This dragon has led many parades. The original dragon, Mulan, was retired and now resides in a closet.
This is a sample of some of the tapestries.
These doors are inside the museum.
A closer look at one door.
The Temple entrance.
The Temple doors.
This incense cone helps prayers to up to heaven.
Inside – the back alter.
Another part of the alter.
Oil lamps outside also help prayers on their way.
A gazebo near the entrance.
We’re now at the Sikh Temple.
The outside is painted blue and white.
The front door.
Inside the building.
I moved closer.
This was as close as I dared to go. I would love to know what all this means.
Have you ever gone somewhere more than once and had a different experience each time? Downtown Roseville isn’t exactly a hot spot for photography. I posted on it when I took my friends there. I showed them the small area called Downtown and we watched kids play in the water fountains. However showing the area to Brian a fellow photographer was an entirely different experience.
He had two hours in Roseville and I was in the area for a chiropractic appointment. We met in Downtown and walked the area. Forget the Tower Theater, we went directly to the railroad tracks.
Before the dot com boom in the early 2000’s, Roseville was a railroad town. But the only place you’d recognize that fact is in Downtown Roseville. East Roseville is where all the office buildings are located, and West Roseville is suburbia. They also have a small section called Historic Roseville. You’ve seen some pictures of that area also in this blog.
So Brian and I spent some time near the rail road tracks and by Linda Creek. I also showed him the train sculpture that welcomes visitors to Downtown.
Just a disclaimer, I don’t live in Roseville or in Placer County. I live two blocks from the Placer County line in Sacramento County. Before I retired, I would network and look for new business in there. And, yes, in those days that city was a totally different experience for me!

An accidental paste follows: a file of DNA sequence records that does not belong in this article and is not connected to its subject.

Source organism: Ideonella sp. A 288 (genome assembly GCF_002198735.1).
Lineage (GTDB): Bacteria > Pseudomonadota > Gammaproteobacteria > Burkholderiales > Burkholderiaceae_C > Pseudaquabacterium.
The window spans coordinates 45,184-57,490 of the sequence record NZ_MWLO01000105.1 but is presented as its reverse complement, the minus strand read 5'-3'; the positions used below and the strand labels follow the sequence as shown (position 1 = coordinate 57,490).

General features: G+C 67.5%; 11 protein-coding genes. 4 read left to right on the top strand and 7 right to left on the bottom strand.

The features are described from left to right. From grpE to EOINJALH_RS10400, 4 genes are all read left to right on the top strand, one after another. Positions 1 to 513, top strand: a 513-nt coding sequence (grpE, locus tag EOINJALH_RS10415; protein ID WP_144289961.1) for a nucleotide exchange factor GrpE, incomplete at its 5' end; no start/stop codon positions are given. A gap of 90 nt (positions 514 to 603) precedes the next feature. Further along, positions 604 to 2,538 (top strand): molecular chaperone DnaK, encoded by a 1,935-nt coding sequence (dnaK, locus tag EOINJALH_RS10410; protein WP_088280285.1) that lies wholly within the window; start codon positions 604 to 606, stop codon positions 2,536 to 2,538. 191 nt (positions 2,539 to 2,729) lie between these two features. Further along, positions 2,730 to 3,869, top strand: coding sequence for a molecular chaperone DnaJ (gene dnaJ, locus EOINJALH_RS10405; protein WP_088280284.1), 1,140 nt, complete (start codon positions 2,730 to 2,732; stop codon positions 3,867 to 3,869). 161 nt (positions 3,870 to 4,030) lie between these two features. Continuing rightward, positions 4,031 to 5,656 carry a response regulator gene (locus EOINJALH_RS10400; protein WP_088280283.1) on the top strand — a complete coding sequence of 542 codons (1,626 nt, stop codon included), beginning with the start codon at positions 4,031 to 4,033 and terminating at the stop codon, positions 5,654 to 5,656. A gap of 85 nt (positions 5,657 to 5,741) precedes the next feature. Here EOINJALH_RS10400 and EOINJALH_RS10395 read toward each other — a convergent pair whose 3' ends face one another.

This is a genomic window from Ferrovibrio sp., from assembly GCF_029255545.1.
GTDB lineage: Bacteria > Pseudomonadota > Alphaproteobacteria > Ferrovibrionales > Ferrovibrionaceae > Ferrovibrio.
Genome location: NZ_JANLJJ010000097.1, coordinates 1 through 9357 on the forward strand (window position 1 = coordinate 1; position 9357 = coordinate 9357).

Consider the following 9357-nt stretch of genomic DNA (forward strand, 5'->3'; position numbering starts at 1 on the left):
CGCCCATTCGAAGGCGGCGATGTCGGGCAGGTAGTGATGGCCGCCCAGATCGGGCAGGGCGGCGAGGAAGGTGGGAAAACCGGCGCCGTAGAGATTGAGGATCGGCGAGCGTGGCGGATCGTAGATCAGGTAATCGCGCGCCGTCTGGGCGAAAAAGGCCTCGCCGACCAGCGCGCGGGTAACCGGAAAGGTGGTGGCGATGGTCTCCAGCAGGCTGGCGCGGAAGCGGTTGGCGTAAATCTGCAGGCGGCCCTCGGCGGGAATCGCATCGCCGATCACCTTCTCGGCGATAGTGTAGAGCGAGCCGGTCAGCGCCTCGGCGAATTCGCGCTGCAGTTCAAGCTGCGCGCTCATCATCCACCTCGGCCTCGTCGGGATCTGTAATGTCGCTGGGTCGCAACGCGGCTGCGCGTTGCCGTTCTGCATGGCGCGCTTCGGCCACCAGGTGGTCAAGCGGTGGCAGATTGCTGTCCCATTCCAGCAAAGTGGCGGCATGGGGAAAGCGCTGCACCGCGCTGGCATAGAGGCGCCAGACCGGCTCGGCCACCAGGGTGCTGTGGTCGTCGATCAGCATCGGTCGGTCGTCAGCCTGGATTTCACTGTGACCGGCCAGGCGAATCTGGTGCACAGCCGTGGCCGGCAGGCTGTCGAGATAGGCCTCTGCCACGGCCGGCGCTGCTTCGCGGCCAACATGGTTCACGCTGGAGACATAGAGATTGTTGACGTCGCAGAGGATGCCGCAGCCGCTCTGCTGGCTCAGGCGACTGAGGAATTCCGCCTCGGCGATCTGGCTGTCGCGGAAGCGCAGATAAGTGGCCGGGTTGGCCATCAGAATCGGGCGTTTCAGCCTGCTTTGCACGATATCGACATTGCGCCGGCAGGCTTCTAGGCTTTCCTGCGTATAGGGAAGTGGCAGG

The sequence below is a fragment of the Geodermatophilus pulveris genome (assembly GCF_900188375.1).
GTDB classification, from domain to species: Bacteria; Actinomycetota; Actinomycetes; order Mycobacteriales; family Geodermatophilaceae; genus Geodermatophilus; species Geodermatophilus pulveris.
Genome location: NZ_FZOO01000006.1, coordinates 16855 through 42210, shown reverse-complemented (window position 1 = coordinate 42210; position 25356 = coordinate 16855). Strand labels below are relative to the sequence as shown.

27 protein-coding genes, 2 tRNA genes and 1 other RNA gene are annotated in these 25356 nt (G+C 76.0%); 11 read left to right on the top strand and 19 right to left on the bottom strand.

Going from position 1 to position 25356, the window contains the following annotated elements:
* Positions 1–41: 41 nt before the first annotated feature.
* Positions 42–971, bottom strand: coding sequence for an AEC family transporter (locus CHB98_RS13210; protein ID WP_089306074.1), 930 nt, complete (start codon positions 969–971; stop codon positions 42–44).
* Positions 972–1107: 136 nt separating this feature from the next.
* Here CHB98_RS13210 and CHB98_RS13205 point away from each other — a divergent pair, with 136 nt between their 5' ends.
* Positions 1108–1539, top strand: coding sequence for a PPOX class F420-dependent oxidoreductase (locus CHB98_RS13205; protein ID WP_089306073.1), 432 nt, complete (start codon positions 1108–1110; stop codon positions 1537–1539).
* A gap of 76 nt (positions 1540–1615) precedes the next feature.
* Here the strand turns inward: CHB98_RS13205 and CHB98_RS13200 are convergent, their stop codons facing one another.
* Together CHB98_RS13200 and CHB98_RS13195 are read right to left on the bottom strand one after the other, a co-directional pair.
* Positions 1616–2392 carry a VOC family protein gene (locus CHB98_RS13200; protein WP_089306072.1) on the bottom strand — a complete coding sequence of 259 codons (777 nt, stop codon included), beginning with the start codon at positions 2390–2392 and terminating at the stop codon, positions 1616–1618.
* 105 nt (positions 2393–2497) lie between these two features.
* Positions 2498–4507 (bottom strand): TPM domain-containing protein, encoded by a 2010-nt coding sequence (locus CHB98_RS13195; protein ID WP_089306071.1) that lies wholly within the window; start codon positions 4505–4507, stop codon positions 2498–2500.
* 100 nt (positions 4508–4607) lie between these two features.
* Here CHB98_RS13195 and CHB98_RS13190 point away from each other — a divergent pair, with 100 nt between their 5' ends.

I just couldn’t resist shooting the theater from this angle.
My combining passions has nothing to do with returning to Midtown, but everything to do with my love for photography and Toastmasters. I’m currently much better at the latter (being a DTM), and gaining skills daily on the former! I took the bold step of starting a photography club within Toastmasters about six months ago.
That was a big step because of the time dedication it needs. We now have nine members and hope to get to 10 soon. We call ourselves, “All About Photography,” and follow the Toastmaster format. Since we are an advanced club, you have to be in a basic club to join. It has been fun for me and the other members as we learn from each other. Our skill set ranges from beginner to professional. I’ll tell you more about the club and show you some of the members’ images too in a future post; but, now–back to Midtown.
Our guide, Greg Morris, loves this area and will take us down alleys, along the railroad tracks and some places that I wouldn’t go if we weren’t together. I’ve shown you some of the murals painted on walls and garage doors in a prior post and I want to show you some more.
Actually, I’ve renamed this area of Sacramento Morristown! Yesterday afternoon, I went along with Photo buddy Greg Morris to shoot some of the wall murals. As a former resident, he knows the area well and is always discovering new places to shoot. I had a lot of fun seeing awesome murals, old buildings and decay.
There are a lot of stories to be told in Midtown: the art, the people and the structures all give you an inkling of how people live there. Withing a few blocks you can go from decaying buildings to upscale eateries and shops. Well, I’d better let the images tell you more. This will probably be a three part post. I’ll begin with a couple of murals and people.